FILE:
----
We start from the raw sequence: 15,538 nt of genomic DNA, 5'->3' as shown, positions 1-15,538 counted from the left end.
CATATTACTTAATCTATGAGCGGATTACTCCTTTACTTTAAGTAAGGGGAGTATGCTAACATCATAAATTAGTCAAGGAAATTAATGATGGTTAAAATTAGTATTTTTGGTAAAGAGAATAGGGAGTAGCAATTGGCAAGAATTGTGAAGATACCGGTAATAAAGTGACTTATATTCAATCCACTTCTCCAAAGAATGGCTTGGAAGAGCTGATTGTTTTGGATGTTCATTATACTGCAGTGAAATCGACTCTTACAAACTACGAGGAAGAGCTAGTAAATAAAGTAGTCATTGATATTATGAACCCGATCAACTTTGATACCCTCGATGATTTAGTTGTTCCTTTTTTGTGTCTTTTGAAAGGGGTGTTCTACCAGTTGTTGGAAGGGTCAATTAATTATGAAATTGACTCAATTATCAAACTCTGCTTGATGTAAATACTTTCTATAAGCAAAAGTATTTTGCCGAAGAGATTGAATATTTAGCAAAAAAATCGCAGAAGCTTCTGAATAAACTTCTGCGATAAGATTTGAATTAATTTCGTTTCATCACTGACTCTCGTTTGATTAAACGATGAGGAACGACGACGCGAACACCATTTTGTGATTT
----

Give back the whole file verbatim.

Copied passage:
We start from the raw sequence: 15,538 nt of genomic DNA, 5'->3' as shown, positions 1-15,538 counted from the left end.
CATATTACTTAATCTATGAGCGGATTACTCCTTTACTTTAAGTAAGGGGAGTATGCTAACATCATAAATTAGTCAAGGAAATTAATGATGGTTAAAATTAGTATTTTTGGTAAAGAGAATAGGGAGTAGCAATTGGCAAGAATTGTGAAGATACCGGTAATAAAGTGACTTATATTCAATCCACTTCTCCAAAGAATGGCTTGGAAGAGCTGATTGTTTTGGATGTTCATTATACTGCAGTGAAATCGACTCTTACAAACTACGAGGAAGAGCTAGTAAATAAAGTAGTCATTGATATTATGAACCCGATCAACTTTGATACCCTCGATGATTTAGTTGTTCCTTTTTTGTGTCTTTTGAAAGGGGTGTTCTACCAGTTGTTGGAAGGGTCAATTAATTATGAAATTGACTCAATTATCAAACTCTGCTTGATGTAAATACTTTCTATAAGCAAAAGTATTTTGCCGAAGAGATTGAATATTTAGCAAAAAAATCGCAGAAGCTTCTGAATAAACTTCTGCGATAAGATTTGAATTAATTTCGTTTCATCACTGACTCTCGTTTGATTAAACGATGAGGAACGACGACGCGAACACCATTTTGTGATTT